Mixed metaphors and mixed media: using commodity chains and commodity circuits to better understand Aztec textile production
Archaeological and ethnohistoric investigations of Aztec textile production have shown how women’s labor and domestic economies were interwoven with the imperial political economy. However, remarkably little attention has been paid to the people involved in affiliated industries—like cotton growers, dyers, and spindle-whorl-makers. Material evidence of these people is often ephemeral or isolated, but it is available. In this paper, we draw on theories of commodity chains and commodity circuits to unite these data and show why attention to these affiliated industries matters. The metaphor of the chain draws attention to the social and economic dependencies linking people along a production sequence: links that often correspond to physical places like markets, workshops, and farmlands. Commodity circuits draw attention to flows of goods that are non-linear and multi-directional, to goods that intersect and are bundled together in these flows, and to the flexibility of the meaning and value of these goods. Applying these ideas to Aztec textile production expands our view beyond one segment of society, singular relationships, and finished products. These ideas also direct our attention to variation in terms of work and dependence among the individuals, households, communities, and regions that were linked together by textiles.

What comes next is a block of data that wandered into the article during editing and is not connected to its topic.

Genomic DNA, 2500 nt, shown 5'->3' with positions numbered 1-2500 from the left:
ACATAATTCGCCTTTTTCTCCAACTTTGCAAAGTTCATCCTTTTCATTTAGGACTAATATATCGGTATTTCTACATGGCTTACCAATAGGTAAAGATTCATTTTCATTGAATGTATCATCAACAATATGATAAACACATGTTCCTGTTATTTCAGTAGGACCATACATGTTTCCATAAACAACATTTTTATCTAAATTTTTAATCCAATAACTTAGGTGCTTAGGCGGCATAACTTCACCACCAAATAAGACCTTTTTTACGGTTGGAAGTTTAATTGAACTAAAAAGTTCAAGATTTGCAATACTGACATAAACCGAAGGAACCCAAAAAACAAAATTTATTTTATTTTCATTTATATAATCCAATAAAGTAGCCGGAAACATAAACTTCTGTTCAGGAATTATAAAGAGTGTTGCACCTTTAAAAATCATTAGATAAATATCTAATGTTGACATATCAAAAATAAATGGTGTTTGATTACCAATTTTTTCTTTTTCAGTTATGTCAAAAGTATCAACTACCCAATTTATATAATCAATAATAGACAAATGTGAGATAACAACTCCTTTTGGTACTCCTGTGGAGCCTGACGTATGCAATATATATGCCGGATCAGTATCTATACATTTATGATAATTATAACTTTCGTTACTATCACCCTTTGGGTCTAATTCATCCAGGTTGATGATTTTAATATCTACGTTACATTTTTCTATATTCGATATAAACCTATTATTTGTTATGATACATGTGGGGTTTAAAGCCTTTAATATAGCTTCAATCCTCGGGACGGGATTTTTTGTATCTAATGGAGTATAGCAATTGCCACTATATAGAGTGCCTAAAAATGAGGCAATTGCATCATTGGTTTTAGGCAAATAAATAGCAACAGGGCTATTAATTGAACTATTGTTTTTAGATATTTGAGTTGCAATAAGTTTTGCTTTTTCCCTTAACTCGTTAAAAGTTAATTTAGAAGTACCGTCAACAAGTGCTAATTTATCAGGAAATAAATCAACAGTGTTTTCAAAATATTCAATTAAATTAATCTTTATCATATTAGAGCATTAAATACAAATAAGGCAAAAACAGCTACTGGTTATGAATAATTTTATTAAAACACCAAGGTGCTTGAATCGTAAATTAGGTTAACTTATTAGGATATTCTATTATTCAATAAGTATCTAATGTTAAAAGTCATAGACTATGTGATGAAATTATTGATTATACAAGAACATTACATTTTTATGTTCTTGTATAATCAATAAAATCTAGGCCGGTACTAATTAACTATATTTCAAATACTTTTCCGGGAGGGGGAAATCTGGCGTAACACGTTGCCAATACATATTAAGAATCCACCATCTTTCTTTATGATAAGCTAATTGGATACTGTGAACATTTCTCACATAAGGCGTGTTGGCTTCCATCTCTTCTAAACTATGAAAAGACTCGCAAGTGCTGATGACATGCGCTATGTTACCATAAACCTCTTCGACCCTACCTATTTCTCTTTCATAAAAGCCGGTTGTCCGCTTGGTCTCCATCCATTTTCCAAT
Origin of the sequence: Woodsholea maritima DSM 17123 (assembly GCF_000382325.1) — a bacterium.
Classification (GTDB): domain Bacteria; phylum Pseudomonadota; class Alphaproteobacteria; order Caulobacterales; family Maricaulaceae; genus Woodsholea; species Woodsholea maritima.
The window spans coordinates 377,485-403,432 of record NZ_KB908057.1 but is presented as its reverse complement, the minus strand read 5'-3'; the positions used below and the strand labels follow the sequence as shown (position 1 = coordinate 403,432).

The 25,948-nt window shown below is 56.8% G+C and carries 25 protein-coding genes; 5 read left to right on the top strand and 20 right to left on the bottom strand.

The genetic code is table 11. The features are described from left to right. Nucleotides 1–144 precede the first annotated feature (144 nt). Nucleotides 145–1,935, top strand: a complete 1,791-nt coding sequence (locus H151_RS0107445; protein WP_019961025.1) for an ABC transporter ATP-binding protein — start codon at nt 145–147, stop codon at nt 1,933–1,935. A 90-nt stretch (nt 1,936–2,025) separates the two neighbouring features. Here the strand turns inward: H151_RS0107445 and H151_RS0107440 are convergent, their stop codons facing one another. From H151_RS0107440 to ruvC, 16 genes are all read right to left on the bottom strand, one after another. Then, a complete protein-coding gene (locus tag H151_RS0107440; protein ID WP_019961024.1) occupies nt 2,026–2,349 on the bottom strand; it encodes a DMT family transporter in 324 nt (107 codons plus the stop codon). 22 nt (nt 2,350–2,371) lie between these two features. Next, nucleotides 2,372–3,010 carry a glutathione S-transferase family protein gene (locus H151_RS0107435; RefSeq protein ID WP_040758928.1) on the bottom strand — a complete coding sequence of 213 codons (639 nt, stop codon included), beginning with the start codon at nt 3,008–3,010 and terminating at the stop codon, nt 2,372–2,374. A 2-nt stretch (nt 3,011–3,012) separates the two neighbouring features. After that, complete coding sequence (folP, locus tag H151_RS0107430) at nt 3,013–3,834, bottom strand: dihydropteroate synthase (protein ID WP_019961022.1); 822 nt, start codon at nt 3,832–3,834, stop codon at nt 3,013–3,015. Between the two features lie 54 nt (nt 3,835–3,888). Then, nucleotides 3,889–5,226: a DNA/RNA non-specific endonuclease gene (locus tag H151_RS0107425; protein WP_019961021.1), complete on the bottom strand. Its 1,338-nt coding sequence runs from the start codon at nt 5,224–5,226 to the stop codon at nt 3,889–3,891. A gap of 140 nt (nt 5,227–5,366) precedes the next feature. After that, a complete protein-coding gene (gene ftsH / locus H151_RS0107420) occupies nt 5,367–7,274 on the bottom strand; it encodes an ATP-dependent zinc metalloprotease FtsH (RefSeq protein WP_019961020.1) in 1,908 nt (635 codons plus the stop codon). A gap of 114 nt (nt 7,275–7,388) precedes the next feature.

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Mixed metaphors and mixed media: using commodity chains and commodity circuits to better understand Aztec textile production. John Millhauser, Lisa Overholtzer. Presented at The 81st Annual Meeting of the Society for American Archaeology, Vancouver, British Columbia. 2017 ( tDAR id: 431175)
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min long: -107.271; min lat: 12.383 ; max long: -86.353; max lat: 23.08 ;
Abstract Id(s): 15016